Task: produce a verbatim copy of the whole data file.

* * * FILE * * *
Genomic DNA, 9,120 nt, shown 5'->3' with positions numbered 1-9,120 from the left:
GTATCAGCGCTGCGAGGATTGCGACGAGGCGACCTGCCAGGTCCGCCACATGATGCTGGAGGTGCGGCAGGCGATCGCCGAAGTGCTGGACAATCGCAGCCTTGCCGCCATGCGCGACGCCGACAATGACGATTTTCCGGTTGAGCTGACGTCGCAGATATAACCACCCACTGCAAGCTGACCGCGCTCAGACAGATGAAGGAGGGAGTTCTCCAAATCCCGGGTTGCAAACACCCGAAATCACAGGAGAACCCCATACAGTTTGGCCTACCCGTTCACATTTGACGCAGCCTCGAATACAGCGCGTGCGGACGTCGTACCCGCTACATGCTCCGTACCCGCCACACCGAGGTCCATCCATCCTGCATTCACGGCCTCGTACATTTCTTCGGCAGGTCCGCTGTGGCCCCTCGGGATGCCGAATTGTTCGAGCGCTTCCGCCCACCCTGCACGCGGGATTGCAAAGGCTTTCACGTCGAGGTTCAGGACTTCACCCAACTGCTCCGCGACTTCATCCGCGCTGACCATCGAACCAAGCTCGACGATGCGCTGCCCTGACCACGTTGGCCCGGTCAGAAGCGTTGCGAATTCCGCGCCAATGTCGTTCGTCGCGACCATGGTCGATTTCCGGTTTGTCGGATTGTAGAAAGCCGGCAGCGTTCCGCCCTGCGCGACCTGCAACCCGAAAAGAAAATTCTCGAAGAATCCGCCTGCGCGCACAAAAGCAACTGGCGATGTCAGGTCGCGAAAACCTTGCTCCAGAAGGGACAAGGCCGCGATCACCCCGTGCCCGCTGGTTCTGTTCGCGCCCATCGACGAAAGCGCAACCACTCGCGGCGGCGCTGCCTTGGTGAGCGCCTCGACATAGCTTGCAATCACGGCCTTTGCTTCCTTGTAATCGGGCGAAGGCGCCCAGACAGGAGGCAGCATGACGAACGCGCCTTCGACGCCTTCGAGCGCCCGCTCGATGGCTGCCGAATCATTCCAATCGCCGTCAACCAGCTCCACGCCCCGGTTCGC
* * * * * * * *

Genomic DNA, 9,120 nt, shown 5'->3' with positions numbered 1-9,120 from the left:
GTATCAGCGCTGCGAGGATTGCGACGAGGCGACCTGCCAGGTCCGCCACATGATGCTGGAGGTGCGGCAGGCGATCGCCGAAGTGCTGGACAATCGCAGCCTTGCCGCCATGCGCGACGCCGACAATGACGATTTTCCGGTTGAGCTGACGTCGCAGATATAACCACCCACTGCAAGCTGACCGCGCTCAGACAGATGAAGGAGGGAGTTCTCCAAATCCCGGGTTGCAAACACCCGAAATCACAGGAGAACCCCATACAGTTTGGCCTACCCGTTCACATTTGACGCAGCCTCGAATACAGCGCGTGCGGACGTCGTACCCGCTACATGCTCCGTACCCGCCACACCGAGGTCCATCCATCCTGCATTCACGGCCTCGTACATTTCTTCGGCAGGTCCGCTGTGGCCCCTCGGGATGCCGAATTGTTCGAGCGCTTCCGCCCACCCTGCACGCGGGATTGCAAAGGCTTTCACGTCGAGGTTCAGGACTTCACCCAACTGCTCCGCGACTTCATCCGCGCTGACCATCGAACCAAGCTCGACGATGCGCTGCCCTGACCACGTTGGCCCGGTCAGAAGCGTTGCGAATTCCGCGCCAATGTCGTTCGTCGCGACCATGGTCGATTTCCGGTTTGTCGGATTGTAGAAAGCCGGCAGCGTTCCGCCCTGCGCGACCTGCAACCCGAAAAGAAAATTCTCGAAGAATCCGCCTGCGCGCACAAAAGCAACTGGCGATGTCAGGTCGCGAAAACCTTGCTCCAGAAGGGACAAGGCCGCGATCACCCCGTGCCCGCTGGTTCTGTTCGCGCCCATCGACGAAAGCGCAACCACTCGCGGCGGCGCTGCCTTGGTGAGCGCCTCGACATAGCTTGCAATCACGGCCTTTGCTTCCTTGTAATCGGGCGAAGGCGCCCAGACAGGAGGCAGCATGACGAACGCGCCTTCGACGCCTTCGAGCGCCCGCTCGATGGCTGCCGAATCATTCCAATCGCCGTCAACCAGCTCCACGCCCCGGTTCGC